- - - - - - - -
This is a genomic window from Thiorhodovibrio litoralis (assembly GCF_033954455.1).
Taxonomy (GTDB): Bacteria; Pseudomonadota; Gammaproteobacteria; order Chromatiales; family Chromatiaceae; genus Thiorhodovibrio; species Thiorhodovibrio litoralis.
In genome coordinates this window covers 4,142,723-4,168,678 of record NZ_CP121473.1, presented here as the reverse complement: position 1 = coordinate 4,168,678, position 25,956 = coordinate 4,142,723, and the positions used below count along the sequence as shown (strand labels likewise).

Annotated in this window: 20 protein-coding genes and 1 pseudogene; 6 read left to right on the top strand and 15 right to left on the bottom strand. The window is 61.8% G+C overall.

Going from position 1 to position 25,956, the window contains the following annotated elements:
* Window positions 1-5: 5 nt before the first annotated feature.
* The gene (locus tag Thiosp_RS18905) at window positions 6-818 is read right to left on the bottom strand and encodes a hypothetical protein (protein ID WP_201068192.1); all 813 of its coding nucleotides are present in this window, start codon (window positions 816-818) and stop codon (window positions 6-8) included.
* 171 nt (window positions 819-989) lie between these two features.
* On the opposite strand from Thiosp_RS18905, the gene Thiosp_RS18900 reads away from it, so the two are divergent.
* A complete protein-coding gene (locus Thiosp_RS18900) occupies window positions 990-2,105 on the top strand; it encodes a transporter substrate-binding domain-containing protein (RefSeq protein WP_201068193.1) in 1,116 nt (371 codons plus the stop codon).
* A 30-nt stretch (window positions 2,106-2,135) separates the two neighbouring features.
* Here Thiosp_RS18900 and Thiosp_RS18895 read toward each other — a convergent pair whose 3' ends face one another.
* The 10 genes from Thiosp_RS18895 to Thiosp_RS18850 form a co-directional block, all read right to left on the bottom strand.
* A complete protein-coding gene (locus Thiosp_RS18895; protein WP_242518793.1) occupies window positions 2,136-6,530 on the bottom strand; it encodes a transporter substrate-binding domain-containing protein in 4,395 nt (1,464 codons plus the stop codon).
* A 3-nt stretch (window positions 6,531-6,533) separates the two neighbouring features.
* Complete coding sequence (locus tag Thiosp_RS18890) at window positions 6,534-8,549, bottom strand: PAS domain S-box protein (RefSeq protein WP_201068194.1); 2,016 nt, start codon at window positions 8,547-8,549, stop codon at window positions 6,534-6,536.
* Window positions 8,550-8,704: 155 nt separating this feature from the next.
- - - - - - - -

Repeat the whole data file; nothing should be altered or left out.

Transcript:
This is a genomic window from Thiorhodovibrio litoralis (assembly GCF_033954455.1).
Taxonomy (GTDB): Bacteria; Pseudomonadota; Gammaproteobacteria; order Chromatiales; family Chromatiaceae; genus Thiorhodovibrio; species Thiorhodovibrio litoralis.
In genome coordinates this window covers 4,142,723-4,168,678 of record NZ_CP121473.1, presented here as the reverse complement: position 1 = coordinate 4,168,678, position 25,956 = coordinate 4,142,723, and the positions used below count along the sequence as shown (strand labels likewise).

Annotated in this window: 20 protein-coding genes and 1 pseudogene; 6 read left to right on the top strand and 15 right to left on the bottom strand. The window is 61.8% G+C overall.

Going from position 1 to position 25,956, the window contains the following annotated elements:
* Window positions 1-5: 5 nt before the first annotated feature.
* The gene (locus tag Thiosp_RS18905) at window positions 6-818 is read right to left on the bottom strand and encodes a hypothetical protein (protein ID WP_201068192.1); all 813 of its coding nucleotides are present in this window, start codon (window positions 816-818) and stop codon (window positions 6-8) included.
* 171 nt (window positions 819-989) lie between these two features.
* On the opposite strand from Thiosp_RS18905, the gene Thiosp_RS18900 reads away from it, so the two are divergent.
* A complete protein-coding gene (locus Thiosp_RS18900) occupies window positions 990-2,105 on the top strand; it encodes a transporter substrate-binding domain-containing protein (RefSeq protein WP_201068193.1) in 1,116 nt (371 codons plus the stop codon).
* A 30-nt stretch (window positions 2,106-2,135) separates the two neighbouring features.
* Here Thiosp_RS18900 and Thiosp_RS18895 read toward each other — a convergent pair whose 3' ends face one another.
* The 10 genes from Thiosp_RS18895 to Thiosp_RS18850 form a co-directional block, all read right to left on the bottom strand.
* A complete protein-coding gene (locus Thiosp_RS18895; protein WP_242518793.1) occupies window positions 2,136-6,530 on the bottom strand; it encodes a transporter substrate-binding domain-containing protein in 4,395 nt (1,464 codons plus the stop codon).
* A 3-nt stretch (window positions 6,531-6,533) separates the two neighbouring features.
* Complete coding sequence (locus tag Thiosp_RS18890) at window positions 6,534-8,549, bottom strand: PAS domain S-box protein (RefSeq protein WP_201068194.1); 2,016 nt, start codon at window positions 8,547-8,549, stop codon at window positions 6,534-6,536.
* Window positions 8,550-8,704: 155 nt separating this feature from the next.